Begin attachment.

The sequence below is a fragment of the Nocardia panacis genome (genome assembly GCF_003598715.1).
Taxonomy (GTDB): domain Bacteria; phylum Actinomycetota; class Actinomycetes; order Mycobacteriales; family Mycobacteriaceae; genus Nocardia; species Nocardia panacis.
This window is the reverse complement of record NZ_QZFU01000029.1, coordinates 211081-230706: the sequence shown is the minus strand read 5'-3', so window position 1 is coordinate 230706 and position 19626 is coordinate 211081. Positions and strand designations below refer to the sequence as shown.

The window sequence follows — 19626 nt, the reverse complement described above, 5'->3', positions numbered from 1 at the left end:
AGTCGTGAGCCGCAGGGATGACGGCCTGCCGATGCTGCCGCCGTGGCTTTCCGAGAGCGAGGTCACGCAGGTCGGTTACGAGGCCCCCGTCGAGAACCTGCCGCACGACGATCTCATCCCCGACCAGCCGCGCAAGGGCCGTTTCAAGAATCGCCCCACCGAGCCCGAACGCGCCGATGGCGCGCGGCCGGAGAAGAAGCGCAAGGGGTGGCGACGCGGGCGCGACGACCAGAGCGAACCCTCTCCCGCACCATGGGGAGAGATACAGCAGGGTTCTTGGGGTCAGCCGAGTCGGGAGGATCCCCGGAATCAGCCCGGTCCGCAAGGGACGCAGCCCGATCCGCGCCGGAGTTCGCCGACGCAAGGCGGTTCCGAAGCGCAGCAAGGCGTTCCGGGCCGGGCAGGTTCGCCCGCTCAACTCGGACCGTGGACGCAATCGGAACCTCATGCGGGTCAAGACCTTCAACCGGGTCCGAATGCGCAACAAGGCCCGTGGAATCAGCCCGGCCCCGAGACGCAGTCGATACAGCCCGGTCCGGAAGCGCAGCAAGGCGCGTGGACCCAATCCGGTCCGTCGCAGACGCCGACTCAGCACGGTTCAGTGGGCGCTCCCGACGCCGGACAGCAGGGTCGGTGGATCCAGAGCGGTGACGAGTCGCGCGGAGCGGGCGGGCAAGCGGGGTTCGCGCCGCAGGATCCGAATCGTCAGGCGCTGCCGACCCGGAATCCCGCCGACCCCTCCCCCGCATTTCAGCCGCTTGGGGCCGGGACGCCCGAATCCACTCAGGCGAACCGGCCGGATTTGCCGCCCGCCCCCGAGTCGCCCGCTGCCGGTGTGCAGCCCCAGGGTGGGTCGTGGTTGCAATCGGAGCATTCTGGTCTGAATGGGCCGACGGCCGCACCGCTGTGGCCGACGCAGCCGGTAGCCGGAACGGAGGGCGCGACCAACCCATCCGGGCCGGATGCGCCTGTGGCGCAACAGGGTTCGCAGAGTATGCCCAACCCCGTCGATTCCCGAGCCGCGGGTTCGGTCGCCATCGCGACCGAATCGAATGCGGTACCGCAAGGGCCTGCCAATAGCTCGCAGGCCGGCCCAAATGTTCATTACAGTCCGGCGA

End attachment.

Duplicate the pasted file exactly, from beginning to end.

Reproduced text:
The sequence below is a fragment of the Nocardia panacis genome (genome assembly GCF_003598715.1).
Taxonomy (GTDB): domain Bacteria; phylum Actinomycetota; class Actinomycetes; order Mycobacteriales; family Mycobacteriaceae; genus Nocardia; species Nocardia panacis.
This window is the reverse complement of record NZ_QZFU01000029.1, coordinates 211081-230706: the sequence shown is the minus strand read 5'-3', so window position 1 is coordinate 230706 and position 19626 is coordinate 211081. Positions and strand designations below refer to the sequence as shown.

The window sequence follows — 19626 nt, the reverse complement described above, 5'->3', positions numbered from 1 at the left end:
AGTCGTGAGCCGCAGGGATGACGGCCTGCCGATGCTGCCGCCGTGGCTTTCCGAGAGCGAGGTCACGCAGGTCGGTTACGAGGCCCCCGTCGAGAACCTGCCGCACGACGATCTCATCCCCGACCAGCCGCGCAAGGGCCGTTTCAAGAATCGCCCCACCGAGCCCGAACGCGCCGATGGCGCGCGGCCGGAGAAGAAGCGCAAGGGGTGGCGACGCGGGCGCGACGACCAGAGCGAACCCTCTCCCGCACCATGGGGAGAGATACAGCAGGGTTCTTGGGGTCAGCCGAGTCGGGAGGATCCCCGGAATCAGCCCGGTCCGCAAGGGACGCAGCCCGATCCGCGCCGGAGTTCGCCGACGCAAGGCGGTTCCGAAGCGCAGCAAGGCGTTCCGGGCCGGGCAGGTTCGCCCGCTCAACTCGGACCGTGGACGCAATCGGAACCTCATGCGGGTCAAGACCTTCAACCGGGTCCGAATGCGCAACAAGGCCCGTGGAATCAGCCCGGCCCCGAGACGCAGTCGATACAGCCCGGTCCGGAAGCGCAGCAAGGCGCGTGGACCCAATCCGGTCCGTCGCAGACGCCGACTCAGCACGGTTCAGTGGGCGCTCCCGACGCCGGACAGCAGGGTCGGTGGATCCAGAGCGGTGACGAGTCGCGCGGAGCGGGCGGGCAAGCGGGGTTCGCGCCGCAGGATCCGAATCGTCAGGCGCTGCCGACCCGGAATCCCGCCGACCCCTCCCCCGCATTTCAGCCGCTTGGGGCCGGGACGCCCGAATCCACTCAGGCGAACCGGCCGGATTTGCCGCCCGCCCCCGAGTCGCCCGCTGCCGGTGTGCAGCCCCAGGGTGGGTCGTGGTTGCAATCGGAGCATTCTGGTCTGAATGGGCCGACGGCCGCACCGCTGTGGCCGACGCAGCCGGTAGCCGGAACGGAGGGCGCGACCAACCCATCCGGGCCGGATGCGCCTGTGGCGCAACAGGGTTCGCAGAGTATGCCCAACCCCGTCGATTCCCGAGCCGCGGGTTCGGTCGCCATCGCGACCGAATCGAATGCGGTACCGCAAGGGCCTGCCAATAGCTCGCAGGCCGGCCCAAATGTTCATTACAGTCCGGCGA